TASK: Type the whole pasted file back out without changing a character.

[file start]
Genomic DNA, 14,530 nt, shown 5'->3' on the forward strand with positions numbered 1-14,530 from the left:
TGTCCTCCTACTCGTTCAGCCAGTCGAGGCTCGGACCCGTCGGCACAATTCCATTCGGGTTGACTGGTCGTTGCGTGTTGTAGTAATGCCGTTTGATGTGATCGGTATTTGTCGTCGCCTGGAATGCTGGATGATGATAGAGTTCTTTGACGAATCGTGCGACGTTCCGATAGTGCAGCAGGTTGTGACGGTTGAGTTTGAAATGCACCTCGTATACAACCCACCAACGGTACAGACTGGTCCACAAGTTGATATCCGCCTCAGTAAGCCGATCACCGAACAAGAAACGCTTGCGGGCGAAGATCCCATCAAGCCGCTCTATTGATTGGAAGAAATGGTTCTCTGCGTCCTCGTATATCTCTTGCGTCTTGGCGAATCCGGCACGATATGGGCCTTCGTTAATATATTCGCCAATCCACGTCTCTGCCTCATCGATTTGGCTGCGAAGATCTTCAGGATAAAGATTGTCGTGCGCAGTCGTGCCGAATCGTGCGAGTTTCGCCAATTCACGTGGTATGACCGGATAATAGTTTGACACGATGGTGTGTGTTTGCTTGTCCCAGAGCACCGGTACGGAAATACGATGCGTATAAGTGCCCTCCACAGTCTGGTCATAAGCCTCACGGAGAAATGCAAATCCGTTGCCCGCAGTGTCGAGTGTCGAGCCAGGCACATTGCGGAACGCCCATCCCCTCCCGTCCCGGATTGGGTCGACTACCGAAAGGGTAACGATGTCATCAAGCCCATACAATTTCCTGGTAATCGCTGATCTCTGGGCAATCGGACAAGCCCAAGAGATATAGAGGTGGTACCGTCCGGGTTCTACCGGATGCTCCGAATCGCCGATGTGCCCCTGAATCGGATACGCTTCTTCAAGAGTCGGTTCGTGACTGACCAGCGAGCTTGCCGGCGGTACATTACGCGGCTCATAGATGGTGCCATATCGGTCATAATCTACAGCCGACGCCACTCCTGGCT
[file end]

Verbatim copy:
Genomic DNA, 14,530 nt, shown 5'->3' on the forward strand with positions numbered 1-14,530 from the left:
TGTCCTCCTACTCGTTCAGCCAGTCGAGGCTCGGACCCGTCGGCACAATTCCATTCGGGTTGACTGGTCGTTGCGTGTTGTAGTAATGCCGTTTGATGTGATCGGTATTTGTCGTCGCCTGGAATGCTGGATGATGATAGAGTTCTTTGACGAATCGTGCGACGTTCCGATAGTGCAGCAGGTTGTGACGGTTGAGTTTGAAATGCACCTCGTATACAACCCACCAACGGTACAGACTGGTCCACAAGTTGATATCCGCCTCAGTAAGCCGATCACCGAACAAGAAACGCTTGCGGGCGAAGATCCCATCAAGCCGCTCTATTGATTGGAAGAAATGGTTCTCTGCGTCCTCGTATATCTCTTGCGTCTTGGCGAATCCGGCACGATATGGGCCTTCGTTAATATATTCGCCAATCCACGTCTCTGCCTCATCGATTTGGCTGCGAAGATCTTCAGGATAAAGATTGTCGTGCGCAGTCGTGCCGAATCGTGCGAGTTTCGCCAATTCACGTGGTATGACCGGATAATAGTTTGACACGATGGTGTGTGTTTGCTTGTCCCAGAGCACCGGTACGGAAATACGATGCGTATAAGTGCCCTCCACAGTCTGGTCATAAGCCTCACGGAGAAATGCAAATCCGTTGCCCGCAGTGTCGAGTGTCGAGCCAGGCACATTGCGGAACGCCCATCCCCTCCCGTCCCGGATTGGGTCGACTACCGAAAGGGTAACGATGTCATCAAGCCCATACAATTTCCTGGTAATCGCTGATCTCTGGGCAATCGGACAAGCCCAAGAGATATAGAGGTGGTACCGTCCGGGTTCTACCGGATGCTCCGAATCGCCGATGTGCCCCTGAATCGGATACGCTTCTTCAAGAGTCGGTTCGTGACTGACCAGCGAGCTTGCCGGCGGTACATTACGCGGCTCATAGATGGTGCCATATCGGTCATAATCTACAGCCGACGCCACTCCTGGCT